In my bankruptcy practice I’m often amazed at the number of credit myths that many folks carry around. Distinguishing between what’s reality and what’s nonsense is not straightforward—so folks will often not ask questions at the risk of appearing foolish or uninformed. So let me deal with some of these myths today.
- One credit report is enough. Simply, wrong. The three major reporting agencies—Experian, TransUnion, and Equifax, each use slightly different criteria in assessing your credit history that can result in a spread of 50 or even 100 points. Also, an error may appear on one report and not another. If you’re checking your credit, always use a service that checks all three agencies.
- Self-checking my credit hurts my credit score. Not true. When you check your own score this is a “soft” inquiry that has no effect on your score. An inquiry when you apply for credit is called a “hard” inquiry that can temporarily affect your score.
- Debit and Credit Cards Affect Credit Scores Equally. Not even close. With a credit card you are in effect borrowing from a lender, who you will repay with interest. A debit card on the other hand withdraws your own money from your account—there is no credit transaction and thus no risk to a lender. Debit cards therefore do not affect your credit score.
- Paying the Minimum Balance is Sufficient. A minimum payment on a credit card will usually result in it being paid off in 20 years or more. Plus, a history of just minimum payments is not good for your score. If your cash is limited and you’re prioritizing payments, a good rule is to be sure to make the minimum payment on every account other than the one with the highest interest or lowest balance, and then concentrate on paying that one off.
- You only owe half of a co-signed debt. When you co-sign for another you are promising that in the event of default you will be liable for the entire balance. If your friend loses their job, the creditor is going to come after you for the whole amount. If you’re both working they may come after both of you, but if your friend is unemployed, or absent, that leaves only you.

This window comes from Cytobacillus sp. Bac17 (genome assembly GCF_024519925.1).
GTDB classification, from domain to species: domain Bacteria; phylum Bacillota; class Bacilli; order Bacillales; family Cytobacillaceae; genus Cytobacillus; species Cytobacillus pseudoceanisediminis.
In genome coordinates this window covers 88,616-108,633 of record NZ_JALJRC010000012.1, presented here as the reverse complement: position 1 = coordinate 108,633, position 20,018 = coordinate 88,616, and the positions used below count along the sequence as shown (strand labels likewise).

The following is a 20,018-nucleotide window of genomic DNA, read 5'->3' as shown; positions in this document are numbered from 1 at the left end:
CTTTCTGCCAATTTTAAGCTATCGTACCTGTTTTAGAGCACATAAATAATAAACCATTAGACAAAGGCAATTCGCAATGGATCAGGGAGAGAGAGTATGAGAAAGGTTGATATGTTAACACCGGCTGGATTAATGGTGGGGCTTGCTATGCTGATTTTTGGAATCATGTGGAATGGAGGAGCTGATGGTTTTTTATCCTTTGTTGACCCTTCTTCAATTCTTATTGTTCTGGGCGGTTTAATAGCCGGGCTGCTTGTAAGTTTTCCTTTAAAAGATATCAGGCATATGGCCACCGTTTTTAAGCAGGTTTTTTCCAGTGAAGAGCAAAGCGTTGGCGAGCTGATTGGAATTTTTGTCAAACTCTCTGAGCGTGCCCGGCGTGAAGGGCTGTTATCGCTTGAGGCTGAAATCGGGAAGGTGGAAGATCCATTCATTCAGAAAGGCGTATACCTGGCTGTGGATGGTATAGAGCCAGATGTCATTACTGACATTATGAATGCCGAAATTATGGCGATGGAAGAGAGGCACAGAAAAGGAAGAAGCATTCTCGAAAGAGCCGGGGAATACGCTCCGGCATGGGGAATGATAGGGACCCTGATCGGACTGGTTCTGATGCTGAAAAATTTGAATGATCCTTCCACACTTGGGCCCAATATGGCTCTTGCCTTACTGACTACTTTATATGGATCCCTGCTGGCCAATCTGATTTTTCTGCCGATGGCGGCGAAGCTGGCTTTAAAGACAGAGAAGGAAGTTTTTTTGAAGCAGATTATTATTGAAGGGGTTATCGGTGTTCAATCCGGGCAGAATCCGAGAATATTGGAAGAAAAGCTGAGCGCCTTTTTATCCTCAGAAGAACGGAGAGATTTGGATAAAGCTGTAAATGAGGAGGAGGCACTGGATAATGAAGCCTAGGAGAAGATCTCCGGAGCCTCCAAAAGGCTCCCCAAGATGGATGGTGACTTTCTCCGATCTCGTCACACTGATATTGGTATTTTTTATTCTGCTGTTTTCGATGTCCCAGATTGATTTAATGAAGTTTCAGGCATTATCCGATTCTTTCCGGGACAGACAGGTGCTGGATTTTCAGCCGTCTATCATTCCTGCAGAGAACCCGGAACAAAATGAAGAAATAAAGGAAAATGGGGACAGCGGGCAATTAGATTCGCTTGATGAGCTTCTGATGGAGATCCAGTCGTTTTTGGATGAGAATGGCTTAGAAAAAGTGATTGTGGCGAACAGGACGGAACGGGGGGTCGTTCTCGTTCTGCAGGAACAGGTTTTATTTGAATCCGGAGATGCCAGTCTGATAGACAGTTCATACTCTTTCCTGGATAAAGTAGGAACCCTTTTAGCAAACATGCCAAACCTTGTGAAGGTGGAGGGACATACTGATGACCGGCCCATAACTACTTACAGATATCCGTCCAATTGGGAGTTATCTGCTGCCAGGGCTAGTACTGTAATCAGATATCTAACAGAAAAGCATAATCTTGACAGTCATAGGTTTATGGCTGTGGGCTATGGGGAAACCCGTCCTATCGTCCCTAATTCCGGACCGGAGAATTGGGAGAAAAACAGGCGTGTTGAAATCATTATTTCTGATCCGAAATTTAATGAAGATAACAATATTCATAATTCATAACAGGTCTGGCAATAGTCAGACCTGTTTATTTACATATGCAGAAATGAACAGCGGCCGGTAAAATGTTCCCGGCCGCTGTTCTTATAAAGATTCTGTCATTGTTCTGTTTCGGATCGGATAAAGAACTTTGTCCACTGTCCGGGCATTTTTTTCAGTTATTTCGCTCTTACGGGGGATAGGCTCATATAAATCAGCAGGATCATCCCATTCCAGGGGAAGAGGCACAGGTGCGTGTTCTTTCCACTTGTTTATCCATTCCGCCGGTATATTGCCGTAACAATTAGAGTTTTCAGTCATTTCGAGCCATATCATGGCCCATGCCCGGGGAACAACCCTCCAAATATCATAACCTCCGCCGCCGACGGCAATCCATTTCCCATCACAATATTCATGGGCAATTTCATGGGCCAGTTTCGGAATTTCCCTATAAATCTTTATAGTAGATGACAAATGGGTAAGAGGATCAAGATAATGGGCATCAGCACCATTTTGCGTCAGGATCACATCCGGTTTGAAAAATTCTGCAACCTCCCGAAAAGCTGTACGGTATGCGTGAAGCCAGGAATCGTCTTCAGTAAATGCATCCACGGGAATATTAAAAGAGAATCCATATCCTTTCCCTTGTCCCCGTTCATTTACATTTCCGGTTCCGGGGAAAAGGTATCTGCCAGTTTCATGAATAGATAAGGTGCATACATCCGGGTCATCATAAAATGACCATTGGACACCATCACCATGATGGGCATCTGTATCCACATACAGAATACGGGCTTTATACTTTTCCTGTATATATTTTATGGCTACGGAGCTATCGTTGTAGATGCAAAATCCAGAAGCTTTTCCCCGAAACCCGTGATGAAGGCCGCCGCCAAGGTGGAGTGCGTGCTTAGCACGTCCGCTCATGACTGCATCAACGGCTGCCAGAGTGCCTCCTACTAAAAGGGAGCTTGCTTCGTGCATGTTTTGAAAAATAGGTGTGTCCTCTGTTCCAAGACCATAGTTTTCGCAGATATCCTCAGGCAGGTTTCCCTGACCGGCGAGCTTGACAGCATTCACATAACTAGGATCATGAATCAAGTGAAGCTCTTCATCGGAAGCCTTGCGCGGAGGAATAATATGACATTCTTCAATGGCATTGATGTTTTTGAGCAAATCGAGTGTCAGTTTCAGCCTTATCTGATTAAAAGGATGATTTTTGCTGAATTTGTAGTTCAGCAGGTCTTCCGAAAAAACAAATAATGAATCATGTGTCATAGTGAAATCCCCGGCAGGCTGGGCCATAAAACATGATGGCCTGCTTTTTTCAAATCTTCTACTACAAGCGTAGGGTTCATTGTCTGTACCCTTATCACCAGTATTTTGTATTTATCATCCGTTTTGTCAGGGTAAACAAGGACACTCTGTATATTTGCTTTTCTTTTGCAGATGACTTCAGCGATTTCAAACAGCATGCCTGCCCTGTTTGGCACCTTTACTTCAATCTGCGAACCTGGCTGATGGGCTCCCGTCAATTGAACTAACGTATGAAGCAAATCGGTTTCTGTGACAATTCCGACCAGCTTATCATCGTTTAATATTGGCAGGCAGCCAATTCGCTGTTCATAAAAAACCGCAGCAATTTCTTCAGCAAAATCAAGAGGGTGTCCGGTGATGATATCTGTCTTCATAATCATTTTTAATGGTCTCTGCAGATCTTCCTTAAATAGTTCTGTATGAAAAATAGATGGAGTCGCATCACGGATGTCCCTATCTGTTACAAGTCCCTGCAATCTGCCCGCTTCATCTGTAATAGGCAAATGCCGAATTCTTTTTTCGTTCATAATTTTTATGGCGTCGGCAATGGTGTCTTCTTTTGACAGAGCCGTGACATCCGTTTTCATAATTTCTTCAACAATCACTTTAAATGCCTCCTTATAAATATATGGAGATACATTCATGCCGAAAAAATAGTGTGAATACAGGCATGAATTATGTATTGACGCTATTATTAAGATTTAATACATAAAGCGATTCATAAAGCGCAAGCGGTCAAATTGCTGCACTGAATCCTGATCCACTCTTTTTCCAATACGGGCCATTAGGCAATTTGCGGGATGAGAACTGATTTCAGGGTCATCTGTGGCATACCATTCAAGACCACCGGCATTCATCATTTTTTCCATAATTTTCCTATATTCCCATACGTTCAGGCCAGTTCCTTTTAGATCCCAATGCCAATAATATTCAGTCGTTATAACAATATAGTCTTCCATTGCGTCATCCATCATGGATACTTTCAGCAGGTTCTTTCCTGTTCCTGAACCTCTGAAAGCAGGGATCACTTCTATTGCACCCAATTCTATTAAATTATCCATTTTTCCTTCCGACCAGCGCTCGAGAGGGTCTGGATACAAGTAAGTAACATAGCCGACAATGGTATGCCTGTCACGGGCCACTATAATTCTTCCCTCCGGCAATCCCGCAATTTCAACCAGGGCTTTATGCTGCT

- I Don’t Make Enough to Save. Also incorrect. Saving is the core of every financial plan. Every single person who has an income should have some form of savings—whether it’s dropping leftover change in a jar or having an automatic deduction from your paycheck into a savings account. If you don’t save, you won’t have money when emergencies come up, and you won’t have money when it comes time to retire. Plus, saving is a habit—once you have it, it becomes easier until it’s second nature.
- Library Fines Don’t Count. Oh yes they do. If you owe money and don’t pay your creditor—whether the gas or water company, the library, or the homeowners association—they can and will refer you to a collection agency, which will quickly report your non-payment.
- I Can Start Over With a New Credit Identity. Folks, there’s only one way to create a new credit identity and that’s to commit fraud. Such techniques often involve falsely obtaining a new Social Security number or even using one that’s been stolen, which constitutes identity theft. This can result in a criminal prosecution or, at the very least, smear your credit reputation for years.
Folks, I’m hoping you stay away from these harmful myths. If you find yourself in debt trouble always seek out the advice of a financial professional or experienced bankruptcy attorney. The only foolish question about your financial wellbeing is the one that doesn’t get asked.
This post was written by clarkmiller